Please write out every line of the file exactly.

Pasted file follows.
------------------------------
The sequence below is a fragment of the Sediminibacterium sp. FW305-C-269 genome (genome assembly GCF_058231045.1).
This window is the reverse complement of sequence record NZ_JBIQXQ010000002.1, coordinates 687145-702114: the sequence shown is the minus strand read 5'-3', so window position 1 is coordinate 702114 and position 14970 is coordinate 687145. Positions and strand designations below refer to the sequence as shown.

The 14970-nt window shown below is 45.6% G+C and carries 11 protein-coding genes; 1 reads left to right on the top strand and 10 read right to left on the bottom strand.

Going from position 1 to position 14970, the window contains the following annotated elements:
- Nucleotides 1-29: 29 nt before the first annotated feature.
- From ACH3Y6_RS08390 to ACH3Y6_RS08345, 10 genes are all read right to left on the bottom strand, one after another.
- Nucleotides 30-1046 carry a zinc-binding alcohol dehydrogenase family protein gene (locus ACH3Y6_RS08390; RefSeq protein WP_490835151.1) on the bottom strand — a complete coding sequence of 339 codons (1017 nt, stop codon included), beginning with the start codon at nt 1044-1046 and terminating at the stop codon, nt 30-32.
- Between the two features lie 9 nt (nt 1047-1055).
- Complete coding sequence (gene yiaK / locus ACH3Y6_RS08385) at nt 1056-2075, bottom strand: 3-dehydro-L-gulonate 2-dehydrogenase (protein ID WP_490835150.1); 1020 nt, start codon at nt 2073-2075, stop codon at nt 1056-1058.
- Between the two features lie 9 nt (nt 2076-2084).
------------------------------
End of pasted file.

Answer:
The sequence below is a fragment of the Sediminibacterium sp. FW305-C-269 genome (genome assembly GCF_058231045.1).
This window is the reverse complement of sequence record NZ_JBIQXQ010000002.1, coordinates 687145-702114: the sequence shown is the minus strand read 5'-3', so window position 1 is coordinate 702114 and position 14970 is coordinate 687145. Positions and strand designations below refer to the sequence as shown.

The 14970-nt window shown below is 45.6% G+C and carries 11 protein-coding genes; 1 reads left to right on the top strand and 10 read right to left on the bottom strand.

Going from position 1 to position 14970, the window contains the following annotated elements:
- Nucleotides 1-29: 29 nt before the first annotated feature.
- From ACH3Y6_RS08390 to ACH3Y6_RS08345, 10 genes are all read right to left on the bottom strand, one after another.
- Nucleotides 30-1046 carry a zinc-binding alcohol dehydrogenase family protein gene (locus ACH3Y6_RS08390; RefSeq protein WP_490835151.1) on the bottom strand — a complete coding sequence of 339 codons (1017 nt, stop codon included), beginning with the start codon at nt 1044-1046 and terminating at the stop codon, nt 30-32.
- Between the two features lie 9 nt (nt 1047-1055).
- Complete coding sequence (gene yiaK / locus ACH3Y6_RS08385) at nt 1056-2075, bottom strand: 3-dehydro-L-gulonate 2-dehydrogenase (protein ID WP_490835150.1); 1020 nt, start codon at nt 2073-2075, stop codon at nt 1056-1058.
- Between the two features lie 9 nt (nt 2076-2084).